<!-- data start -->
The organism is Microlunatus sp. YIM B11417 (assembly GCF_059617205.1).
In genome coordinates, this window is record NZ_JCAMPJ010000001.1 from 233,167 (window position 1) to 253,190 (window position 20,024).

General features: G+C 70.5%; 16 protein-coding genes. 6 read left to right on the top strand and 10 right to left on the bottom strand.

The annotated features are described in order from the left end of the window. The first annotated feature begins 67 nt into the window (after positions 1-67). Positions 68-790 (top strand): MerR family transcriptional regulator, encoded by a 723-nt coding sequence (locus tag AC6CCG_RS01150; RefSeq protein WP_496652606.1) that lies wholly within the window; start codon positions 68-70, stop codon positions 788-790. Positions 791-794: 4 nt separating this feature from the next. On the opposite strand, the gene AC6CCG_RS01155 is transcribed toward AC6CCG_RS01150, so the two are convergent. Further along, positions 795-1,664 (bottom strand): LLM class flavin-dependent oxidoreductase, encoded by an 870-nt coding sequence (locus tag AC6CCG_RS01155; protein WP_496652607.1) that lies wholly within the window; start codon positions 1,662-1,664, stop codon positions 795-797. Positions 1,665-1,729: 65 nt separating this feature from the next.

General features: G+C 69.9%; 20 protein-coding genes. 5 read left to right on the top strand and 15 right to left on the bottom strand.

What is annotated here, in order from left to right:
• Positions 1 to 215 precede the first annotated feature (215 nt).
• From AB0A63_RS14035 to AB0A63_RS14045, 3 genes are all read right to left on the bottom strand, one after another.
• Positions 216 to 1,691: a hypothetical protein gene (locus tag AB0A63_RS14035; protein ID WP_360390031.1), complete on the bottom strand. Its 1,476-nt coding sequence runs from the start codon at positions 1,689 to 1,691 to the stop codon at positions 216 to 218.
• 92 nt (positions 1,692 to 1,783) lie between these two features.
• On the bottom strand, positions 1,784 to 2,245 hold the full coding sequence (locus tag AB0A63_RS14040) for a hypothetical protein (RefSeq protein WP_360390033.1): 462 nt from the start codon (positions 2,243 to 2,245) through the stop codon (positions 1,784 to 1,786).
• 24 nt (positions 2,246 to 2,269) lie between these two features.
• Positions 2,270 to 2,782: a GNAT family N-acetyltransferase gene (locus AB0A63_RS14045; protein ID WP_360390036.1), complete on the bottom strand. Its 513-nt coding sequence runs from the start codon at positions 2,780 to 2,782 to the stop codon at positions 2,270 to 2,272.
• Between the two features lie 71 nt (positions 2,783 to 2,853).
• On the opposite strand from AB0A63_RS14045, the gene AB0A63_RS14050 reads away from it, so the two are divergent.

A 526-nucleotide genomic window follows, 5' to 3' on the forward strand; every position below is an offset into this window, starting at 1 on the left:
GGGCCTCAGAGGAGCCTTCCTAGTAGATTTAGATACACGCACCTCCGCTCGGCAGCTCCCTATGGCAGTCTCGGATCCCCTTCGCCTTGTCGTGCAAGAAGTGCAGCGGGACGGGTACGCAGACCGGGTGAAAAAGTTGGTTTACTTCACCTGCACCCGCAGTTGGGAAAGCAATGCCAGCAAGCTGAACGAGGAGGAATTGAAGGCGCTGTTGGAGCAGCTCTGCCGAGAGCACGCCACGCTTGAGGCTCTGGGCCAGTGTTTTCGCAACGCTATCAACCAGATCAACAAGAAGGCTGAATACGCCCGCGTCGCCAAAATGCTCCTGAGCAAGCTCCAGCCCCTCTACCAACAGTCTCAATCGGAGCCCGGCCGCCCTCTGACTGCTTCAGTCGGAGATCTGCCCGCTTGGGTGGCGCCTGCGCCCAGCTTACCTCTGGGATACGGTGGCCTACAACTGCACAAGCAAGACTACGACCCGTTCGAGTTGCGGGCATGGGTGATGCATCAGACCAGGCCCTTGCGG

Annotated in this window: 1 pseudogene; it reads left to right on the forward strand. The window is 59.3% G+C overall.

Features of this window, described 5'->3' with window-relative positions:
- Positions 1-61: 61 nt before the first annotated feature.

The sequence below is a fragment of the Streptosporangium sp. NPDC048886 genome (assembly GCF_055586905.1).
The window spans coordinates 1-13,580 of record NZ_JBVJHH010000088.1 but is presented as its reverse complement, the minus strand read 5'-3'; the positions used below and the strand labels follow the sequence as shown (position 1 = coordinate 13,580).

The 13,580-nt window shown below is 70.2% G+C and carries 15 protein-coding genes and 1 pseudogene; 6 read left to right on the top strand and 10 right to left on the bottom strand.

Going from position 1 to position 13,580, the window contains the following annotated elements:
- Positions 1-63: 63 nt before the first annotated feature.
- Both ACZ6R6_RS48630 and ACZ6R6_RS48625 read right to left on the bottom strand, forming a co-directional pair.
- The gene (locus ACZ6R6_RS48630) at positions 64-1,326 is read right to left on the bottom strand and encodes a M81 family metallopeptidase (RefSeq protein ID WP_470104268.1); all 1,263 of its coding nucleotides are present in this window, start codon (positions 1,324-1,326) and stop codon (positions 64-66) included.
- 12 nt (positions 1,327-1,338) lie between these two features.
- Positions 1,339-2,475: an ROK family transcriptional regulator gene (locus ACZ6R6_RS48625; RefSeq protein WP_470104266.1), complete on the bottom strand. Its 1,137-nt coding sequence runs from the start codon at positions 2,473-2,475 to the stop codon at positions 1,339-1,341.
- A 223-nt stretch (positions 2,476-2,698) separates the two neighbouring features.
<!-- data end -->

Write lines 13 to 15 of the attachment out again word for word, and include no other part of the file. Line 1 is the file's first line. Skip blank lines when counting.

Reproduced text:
• Positions 2,270 to 2,782: a GNAT family N-acetyltransferase gene (locus AB0A63_RS14045; protein ID WP_360390036.1), complete on the bottom strand. Its 513-nt coding sequence runs from the start codon at positions 2,780 to 2,782 to the stop codon at positions 2,270 to 2,272.
• Between the two features lie 71 nt (positions 2,783 to 2,853).
• On the opposite strand from AB0A63_RS14045, the gene AB0A63_RS14050 reads away from it, so the two are divergent.